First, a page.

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Adolescent surgery

AMOS study reports benefits of surgery for adolescents

Surgery was generally well tolerated and the quality of life increased significantly
Torsten Olbers

Bypass surgery can benefit adolescents with severe obesity just as much as adults, according to the two year results from the Swedish Nationwide Study (AMOS).

Published in the  International Journal of Obesity, the study reported that 81 teenagers lost an average of 96.8lbs (43.9kg) following surgery, significantly improving their health and quality of life.

"The results are surprisingly good,” said Torsten Olbers, a researcher at Sahlgrenska Academy, Senior Surgeon at Sahlgrenska University Hospital, Sweden and the leader of the study. “We will certainly want to carefully examine potential adverse effects of gastric bypass surgery in teenagers.”

The study involved 81 adolescents (13–18 years) with BMI ranging from 36–69 undergoing laparoscopic gastric bypass surgery between April 2006 and May 2009. For weight change comparisons, the researchers identified an adult group undergoing gastric bypass surgery (n=81) and an adolescent group (n=81) receiving conventional care. The primary outcomes measures were two-year BMI in both groups, and metabolic risk factors and quality of life in the adolescent surgery group.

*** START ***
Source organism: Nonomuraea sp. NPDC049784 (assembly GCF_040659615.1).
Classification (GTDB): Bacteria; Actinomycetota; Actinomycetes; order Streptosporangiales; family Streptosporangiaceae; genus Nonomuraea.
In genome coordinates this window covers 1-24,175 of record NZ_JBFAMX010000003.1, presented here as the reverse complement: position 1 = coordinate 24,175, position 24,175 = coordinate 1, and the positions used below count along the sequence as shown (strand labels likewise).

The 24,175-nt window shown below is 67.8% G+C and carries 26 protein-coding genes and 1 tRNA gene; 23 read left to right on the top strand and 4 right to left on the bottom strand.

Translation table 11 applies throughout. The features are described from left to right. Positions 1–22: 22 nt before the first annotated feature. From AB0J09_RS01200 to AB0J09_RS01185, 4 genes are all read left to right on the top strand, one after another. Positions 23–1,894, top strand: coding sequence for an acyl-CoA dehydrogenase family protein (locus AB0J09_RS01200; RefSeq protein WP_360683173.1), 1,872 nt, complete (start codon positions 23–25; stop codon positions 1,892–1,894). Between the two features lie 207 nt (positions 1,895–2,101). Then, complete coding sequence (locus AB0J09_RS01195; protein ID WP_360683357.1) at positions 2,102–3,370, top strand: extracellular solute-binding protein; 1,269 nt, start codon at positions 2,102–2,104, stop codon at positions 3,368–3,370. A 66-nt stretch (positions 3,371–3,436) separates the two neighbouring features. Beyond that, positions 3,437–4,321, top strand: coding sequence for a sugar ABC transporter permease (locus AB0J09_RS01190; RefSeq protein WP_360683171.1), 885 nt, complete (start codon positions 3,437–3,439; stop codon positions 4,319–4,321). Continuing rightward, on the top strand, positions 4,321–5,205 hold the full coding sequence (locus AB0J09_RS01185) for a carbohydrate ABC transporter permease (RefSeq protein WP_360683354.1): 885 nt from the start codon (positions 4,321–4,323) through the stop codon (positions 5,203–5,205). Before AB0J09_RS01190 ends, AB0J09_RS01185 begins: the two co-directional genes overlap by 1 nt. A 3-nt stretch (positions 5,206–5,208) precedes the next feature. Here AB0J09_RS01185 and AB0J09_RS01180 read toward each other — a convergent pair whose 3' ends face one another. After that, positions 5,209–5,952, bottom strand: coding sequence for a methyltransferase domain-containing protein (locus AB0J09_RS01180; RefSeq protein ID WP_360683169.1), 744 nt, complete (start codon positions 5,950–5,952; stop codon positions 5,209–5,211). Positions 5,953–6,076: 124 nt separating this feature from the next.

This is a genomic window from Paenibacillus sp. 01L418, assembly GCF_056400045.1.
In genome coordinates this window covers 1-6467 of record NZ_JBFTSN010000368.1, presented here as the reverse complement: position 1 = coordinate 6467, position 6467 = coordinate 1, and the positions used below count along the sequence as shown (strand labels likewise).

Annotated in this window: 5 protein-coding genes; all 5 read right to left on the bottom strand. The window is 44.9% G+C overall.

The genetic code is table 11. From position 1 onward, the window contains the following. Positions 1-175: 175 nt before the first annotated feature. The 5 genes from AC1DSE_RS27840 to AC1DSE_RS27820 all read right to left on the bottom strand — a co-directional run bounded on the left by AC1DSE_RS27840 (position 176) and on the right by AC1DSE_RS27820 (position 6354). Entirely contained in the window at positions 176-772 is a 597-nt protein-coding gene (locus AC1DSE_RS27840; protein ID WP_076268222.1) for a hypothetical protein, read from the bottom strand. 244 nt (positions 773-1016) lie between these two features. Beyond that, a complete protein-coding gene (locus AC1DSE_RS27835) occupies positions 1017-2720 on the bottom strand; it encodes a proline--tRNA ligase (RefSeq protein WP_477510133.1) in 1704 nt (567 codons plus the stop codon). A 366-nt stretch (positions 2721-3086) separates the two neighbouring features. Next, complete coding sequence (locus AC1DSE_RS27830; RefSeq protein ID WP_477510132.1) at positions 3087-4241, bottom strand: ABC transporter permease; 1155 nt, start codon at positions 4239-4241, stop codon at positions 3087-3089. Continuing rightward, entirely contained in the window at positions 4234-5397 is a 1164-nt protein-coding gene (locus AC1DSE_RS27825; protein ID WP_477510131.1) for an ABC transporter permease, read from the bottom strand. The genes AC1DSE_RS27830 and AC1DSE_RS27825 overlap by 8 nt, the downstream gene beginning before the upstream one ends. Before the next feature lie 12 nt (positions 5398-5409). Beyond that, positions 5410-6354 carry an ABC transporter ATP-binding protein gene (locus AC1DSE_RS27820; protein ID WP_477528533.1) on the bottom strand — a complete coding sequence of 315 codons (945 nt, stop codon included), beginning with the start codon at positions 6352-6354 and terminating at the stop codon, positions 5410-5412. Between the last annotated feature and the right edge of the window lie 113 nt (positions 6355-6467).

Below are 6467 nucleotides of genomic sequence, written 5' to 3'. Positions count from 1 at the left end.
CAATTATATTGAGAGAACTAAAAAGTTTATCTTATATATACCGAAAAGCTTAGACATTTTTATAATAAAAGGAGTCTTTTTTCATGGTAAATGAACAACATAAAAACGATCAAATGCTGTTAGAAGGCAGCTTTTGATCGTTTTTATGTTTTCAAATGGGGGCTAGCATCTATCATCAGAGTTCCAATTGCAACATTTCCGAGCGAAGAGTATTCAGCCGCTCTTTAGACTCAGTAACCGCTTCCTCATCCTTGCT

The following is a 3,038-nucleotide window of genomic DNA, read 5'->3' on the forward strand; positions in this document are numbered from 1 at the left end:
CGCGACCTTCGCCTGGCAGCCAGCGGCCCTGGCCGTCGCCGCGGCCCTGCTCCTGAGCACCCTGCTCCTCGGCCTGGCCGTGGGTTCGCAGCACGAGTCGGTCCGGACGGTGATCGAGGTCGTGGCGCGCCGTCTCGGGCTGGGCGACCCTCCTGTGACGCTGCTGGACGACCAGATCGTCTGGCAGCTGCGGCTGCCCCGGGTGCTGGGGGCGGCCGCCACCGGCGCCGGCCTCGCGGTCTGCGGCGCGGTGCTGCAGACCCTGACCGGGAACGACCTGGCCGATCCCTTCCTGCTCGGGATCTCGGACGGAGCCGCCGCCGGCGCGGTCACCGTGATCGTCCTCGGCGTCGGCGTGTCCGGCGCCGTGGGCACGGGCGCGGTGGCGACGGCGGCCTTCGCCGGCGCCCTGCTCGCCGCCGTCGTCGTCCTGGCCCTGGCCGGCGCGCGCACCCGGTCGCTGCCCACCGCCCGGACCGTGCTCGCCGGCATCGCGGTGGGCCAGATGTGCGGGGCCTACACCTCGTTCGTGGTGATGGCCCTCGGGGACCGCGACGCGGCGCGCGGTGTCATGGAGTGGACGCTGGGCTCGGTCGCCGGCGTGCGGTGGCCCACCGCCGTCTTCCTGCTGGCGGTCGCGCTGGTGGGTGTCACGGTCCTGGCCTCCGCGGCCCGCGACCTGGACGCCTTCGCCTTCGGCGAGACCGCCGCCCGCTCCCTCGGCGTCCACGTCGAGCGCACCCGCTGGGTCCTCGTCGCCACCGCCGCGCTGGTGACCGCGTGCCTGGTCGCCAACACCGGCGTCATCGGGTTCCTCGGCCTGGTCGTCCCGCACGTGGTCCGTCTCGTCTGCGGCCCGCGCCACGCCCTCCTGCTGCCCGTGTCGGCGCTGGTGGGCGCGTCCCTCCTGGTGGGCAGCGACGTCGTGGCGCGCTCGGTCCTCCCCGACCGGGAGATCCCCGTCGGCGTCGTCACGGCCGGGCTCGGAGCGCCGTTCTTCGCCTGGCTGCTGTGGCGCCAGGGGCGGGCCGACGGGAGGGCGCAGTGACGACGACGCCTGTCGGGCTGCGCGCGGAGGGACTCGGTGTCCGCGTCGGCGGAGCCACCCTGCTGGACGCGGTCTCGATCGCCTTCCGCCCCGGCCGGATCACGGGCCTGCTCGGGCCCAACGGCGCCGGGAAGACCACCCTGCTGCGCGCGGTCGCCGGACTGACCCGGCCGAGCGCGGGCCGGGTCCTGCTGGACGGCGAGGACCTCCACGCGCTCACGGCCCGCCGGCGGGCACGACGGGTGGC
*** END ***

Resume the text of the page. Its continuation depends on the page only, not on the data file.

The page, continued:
Two-year follow-up rate was 100% in both surgery groups and 73% in the adolescent comparison group. In adolescents undergoing surgery, BMI was 45.5±6.1 at baseline and 30.2 (confidence interval 29.1–31.3) (p<0.001), corresponding to a 32% weight loss and a 76% loss of excess BMI.

The two-year weight loss was 31% in adult surgery patients, whereas 3% weight gain was seen in conventionally treated adolescents. At baseline, hyperinsulinemia (>20mU l−1) was present in 70% of the adolescent surgery patients, which was reduced to 0% at one year and 3% at two years. Other cardiovascular risk factors were also improved.

Two-thirds of adolescents undergoing surgery had a history of psychopathology. The researchers said that the treatment was generally well tolerated and, overall, quality of life increased significantly. Adverse events were seen in 33% of patients.

"The teenagers who participated in the study represent a highly vulnerable group, with a history of psychosocial problems related to obesity, including bullying and underlying mental disease," said Olbers. “We know from earlier studies that teenagers with severe obesity are at risk of developing other diseases and poorer quality of life as adults. For that reason, we hope that the method can eventually be offered to more teenagers.”

The researchers stress that gastric bypass surgery does not automatically have an effect on psychological problems: some of the teenagers continued to experience them despite having lost weight.

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